But "Beautiful Things", I've realized after much happy scrutiny, isn't quite my idea of pop perfection, nor yet is this whole album. Emm herself sings magnificently, plays piano elegantly, plays bass adeptly and plays guitar adequately, but so far she doesn't drum, and to me these songs are let down, almost methodically, by the exact balance between mediocrity and invention in their hired drum programming. Alanis got away with banal loops by letting their banality function as background, and it is certainly possible to base transformative pop on extremely simple rhythms. Too much of the programming on Asianblue, though, it seems to me, is just fractionally too obtrusive to ignore, without being interesting enough to reward the implicitly invited scrutiny, a lingering non-Emm element in songs I'd rather hear simplified to nothing but her. "Beautiful Things" works best for me because the drums run in sync with several other elements, but I still imagine that there is a slightly different rhythm track with which the song would become wholly immortal. I won't be at all surprised if Emm finds it, and soon.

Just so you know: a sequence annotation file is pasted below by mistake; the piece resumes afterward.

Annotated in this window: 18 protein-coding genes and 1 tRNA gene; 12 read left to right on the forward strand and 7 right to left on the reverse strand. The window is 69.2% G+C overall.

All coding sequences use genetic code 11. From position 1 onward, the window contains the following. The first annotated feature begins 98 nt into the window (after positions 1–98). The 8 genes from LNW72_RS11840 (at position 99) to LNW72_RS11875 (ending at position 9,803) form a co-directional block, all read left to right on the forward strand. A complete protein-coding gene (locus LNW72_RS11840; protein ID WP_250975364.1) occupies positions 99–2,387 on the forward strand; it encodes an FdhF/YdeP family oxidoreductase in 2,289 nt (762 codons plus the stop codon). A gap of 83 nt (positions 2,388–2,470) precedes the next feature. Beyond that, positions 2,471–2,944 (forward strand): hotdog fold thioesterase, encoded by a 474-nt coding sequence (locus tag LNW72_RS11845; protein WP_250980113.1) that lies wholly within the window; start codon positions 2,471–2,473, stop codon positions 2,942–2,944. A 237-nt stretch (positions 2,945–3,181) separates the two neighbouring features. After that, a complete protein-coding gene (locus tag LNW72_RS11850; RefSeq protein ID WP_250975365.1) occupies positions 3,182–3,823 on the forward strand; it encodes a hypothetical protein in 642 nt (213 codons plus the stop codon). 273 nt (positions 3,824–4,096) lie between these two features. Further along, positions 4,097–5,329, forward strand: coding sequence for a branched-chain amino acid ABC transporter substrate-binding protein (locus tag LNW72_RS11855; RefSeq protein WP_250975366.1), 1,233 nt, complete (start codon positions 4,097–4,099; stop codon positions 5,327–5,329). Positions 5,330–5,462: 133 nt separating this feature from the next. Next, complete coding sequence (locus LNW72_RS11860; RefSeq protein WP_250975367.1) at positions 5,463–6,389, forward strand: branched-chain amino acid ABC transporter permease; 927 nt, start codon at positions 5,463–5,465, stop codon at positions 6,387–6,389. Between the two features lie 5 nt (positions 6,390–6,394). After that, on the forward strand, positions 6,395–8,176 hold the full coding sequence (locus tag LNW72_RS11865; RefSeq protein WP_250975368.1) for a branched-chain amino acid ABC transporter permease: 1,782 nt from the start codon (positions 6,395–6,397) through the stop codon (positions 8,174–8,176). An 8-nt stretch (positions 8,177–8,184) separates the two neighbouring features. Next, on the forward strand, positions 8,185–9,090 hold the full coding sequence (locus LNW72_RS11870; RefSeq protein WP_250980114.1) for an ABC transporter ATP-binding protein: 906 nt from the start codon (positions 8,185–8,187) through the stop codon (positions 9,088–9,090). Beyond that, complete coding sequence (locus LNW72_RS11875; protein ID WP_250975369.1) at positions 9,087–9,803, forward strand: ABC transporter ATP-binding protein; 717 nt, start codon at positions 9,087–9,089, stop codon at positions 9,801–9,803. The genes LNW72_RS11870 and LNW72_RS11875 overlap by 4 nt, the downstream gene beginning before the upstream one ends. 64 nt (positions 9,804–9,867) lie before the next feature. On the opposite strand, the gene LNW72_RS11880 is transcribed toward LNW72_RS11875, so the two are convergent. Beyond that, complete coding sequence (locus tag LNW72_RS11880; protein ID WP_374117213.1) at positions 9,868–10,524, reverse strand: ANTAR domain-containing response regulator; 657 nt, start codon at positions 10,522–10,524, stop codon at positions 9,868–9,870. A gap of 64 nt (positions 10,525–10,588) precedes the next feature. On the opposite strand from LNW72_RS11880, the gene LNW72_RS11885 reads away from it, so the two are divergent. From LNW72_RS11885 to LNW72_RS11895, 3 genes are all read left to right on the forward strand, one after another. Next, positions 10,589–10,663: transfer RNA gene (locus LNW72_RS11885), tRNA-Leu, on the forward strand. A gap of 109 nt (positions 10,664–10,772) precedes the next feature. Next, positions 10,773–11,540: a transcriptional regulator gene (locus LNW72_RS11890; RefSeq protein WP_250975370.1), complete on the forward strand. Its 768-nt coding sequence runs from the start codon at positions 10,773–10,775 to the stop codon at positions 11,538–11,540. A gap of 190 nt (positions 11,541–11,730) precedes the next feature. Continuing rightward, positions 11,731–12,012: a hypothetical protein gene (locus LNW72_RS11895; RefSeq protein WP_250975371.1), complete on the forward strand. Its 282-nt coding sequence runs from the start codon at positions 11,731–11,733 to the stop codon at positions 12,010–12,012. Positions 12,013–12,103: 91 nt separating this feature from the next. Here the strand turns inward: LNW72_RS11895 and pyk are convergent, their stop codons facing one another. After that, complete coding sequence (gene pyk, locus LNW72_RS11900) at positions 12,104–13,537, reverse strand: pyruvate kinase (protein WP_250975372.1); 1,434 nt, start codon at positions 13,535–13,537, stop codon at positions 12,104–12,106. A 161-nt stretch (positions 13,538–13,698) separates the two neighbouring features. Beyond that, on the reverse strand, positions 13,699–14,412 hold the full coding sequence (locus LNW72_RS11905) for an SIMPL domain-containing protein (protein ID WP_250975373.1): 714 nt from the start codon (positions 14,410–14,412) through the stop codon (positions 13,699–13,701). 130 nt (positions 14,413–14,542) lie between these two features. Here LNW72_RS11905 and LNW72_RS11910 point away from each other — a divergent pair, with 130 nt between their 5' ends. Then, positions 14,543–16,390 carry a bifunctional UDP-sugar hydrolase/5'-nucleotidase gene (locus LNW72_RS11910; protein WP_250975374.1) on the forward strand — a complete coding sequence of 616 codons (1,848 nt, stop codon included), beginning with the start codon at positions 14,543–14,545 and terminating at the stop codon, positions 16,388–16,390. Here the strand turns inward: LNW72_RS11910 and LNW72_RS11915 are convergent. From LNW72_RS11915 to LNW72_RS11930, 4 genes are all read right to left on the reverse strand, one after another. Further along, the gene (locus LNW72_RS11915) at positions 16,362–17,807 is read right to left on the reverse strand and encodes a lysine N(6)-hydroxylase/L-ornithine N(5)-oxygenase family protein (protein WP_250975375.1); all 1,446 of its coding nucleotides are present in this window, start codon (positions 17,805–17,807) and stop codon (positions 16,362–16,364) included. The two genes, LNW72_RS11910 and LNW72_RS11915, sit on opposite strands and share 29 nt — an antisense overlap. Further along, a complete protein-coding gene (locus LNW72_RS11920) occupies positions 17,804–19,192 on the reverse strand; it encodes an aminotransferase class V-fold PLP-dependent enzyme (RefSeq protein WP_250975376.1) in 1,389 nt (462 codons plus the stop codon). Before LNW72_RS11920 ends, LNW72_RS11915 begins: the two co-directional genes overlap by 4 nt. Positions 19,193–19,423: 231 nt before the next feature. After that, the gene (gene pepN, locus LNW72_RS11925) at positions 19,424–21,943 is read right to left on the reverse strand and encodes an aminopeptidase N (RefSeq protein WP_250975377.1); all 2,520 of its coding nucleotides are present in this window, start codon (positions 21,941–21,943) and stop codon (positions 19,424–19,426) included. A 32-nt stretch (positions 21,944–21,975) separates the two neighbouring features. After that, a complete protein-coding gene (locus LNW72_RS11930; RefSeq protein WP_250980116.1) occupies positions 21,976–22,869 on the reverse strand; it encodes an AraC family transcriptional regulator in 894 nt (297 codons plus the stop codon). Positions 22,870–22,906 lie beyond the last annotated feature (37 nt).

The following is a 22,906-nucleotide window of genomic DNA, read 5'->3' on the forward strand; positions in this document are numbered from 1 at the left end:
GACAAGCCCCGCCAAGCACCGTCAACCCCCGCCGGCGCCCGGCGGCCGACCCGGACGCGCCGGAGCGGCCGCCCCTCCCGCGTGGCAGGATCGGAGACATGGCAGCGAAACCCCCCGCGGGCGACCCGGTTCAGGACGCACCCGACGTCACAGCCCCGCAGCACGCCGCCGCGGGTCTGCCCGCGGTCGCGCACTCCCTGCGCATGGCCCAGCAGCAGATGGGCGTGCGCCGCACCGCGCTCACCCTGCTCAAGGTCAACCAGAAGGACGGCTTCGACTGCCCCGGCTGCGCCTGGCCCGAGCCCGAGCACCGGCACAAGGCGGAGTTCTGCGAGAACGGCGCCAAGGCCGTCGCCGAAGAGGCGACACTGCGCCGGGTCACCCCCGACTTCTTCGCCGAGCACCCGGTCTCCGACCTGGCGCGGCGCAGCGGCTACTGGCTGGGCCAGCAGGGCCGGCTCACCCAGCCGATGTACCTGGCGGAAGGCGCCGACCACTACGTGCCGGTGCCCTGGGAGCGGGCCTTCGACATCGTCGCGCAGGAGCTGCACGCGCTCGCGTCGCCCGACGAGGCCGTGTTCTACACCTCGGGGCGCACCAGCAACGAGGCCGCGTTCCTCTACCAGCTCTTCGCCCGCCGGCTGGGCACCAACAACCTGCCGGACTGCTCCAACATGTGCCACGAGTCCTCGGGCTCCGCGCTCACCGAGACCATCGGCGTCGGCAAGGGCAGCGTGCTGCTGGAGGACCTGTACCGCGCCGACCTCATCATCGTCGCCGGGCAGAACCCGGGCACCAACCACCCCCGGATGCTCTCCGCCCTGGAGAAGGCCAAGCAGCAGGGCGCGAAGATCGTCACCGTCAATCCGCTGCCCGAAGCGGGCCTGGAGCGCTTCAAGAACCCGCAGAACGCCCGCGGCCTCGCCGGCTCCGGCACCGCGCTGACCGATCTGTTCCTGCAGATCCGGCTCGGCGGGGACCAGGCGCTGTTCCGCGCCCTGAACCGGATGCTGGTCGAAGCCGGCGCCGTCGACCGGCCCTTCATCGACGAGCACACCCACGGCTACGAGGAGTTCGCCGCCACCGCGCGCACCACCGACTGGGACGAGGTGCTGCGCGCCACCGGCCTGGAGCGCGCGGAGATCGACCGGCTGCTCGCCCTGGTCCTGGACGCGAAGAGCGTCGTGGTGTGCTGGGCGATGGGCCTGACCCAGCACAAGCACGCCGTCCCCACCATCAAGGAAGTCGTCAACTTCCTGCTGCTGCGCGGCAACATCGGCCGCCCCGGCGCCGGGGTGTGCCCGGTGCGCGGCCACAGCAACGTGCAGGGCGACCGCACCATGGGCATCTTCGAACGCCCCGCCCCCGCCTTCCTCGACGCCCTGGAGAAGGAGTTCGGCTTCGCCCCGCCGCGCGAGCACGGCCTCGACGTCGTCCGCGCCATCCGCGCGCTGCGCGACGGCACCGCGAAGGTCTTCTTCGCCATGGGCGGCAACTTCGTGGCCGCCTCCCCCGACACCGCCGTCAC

In the meantime, though, she can still be our secret. For a few more months, perhaps a year. Perfection is neither urgent nor even necessary. The non-Tori elements on Little Earthquakes and the non-Kate ones on The Kick Inside were both far more obvious than this, and haven't kept those from becoming essential albums to me. Emm has the connections to have been the next Sheryl Crow already (and a Sheryl Crow with Rob Zombie and David Bowie behind her, at that), but better to learn these lessons than to be excused from them. Next year Emm Gryner will make one of pop history's handful of perfect records, and every copy of this one you buy helps pay for it.